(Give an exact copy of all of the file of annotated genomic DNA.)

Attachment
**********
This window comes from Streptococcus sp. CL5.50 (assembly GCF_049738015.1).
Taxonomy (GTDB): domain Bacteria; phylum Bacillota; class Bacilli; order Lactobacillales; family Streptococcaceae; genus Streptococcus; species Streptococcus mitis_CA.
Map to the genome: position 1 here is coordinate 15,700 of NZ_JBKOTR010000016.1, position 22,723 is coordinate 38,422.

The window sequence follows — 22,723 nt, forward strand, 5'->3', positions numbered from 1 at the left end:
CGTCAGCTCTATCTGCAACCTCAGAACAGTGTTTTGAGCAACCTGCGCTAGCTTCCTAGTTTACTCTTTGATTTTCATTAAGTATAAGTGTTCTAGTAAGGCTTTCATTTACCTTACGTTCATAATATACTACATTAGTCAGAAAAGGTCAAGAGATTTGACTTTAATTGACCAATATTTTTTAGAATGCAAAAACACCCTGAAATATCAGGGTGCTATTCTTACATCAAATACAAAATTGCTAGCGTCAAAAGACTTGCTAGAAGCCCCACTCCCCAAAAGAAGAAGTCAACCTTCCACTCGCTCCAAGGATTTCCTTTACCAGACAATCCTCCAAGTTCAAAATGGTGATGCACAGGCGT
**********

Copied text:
This window comes from Streptococcus sp. CL5.50 (assembly GCF_049738015.1).
Taxonomy (GTDB): domain Bacteria; phylum Bacillota; class Bacilli; order Lactobacillales; family Streptococcaceae; genus Streptococcus; species Streptococcus mitis_CA.
Map to the genome: position 1 here is coordinate 15,700 of NZ_JBKOTR010000016.1, position 22,723 is coordinate 38,422.

The window sequence follows — 22,723 nt, forward strand, 5'->3', positions numbered from 1 at the left end:
CGTCAGCTCTATCTGCAACCTCAGAACAGTGTTTTGAGCAACCTGCGCTAGCTTCCTAGTTTACTCTTTGATTTTCATTAAGTATAAGTGTTCTAGTAAGGCTTTCATTTACCTTACGTTCATAATATACTACATTAGTCAGAAAAGGTCAAGAGATTTGACTTTAATTGACCAATATTTTTTAGAATGCAAAAACACCCTGAAATATCAGGGTGCTATTCTTACATCAAATACAAAATTGCTAGCGTCAAAAGACTTGCTAGAAGCCCCACTCCCCAAAAGAAGAAGTCAACCTTCCACTCGCTCCAAGGATTTCCTTTACCAGACAATCCTCCAAGTTCAAAATGGTGATGCACAGGCGT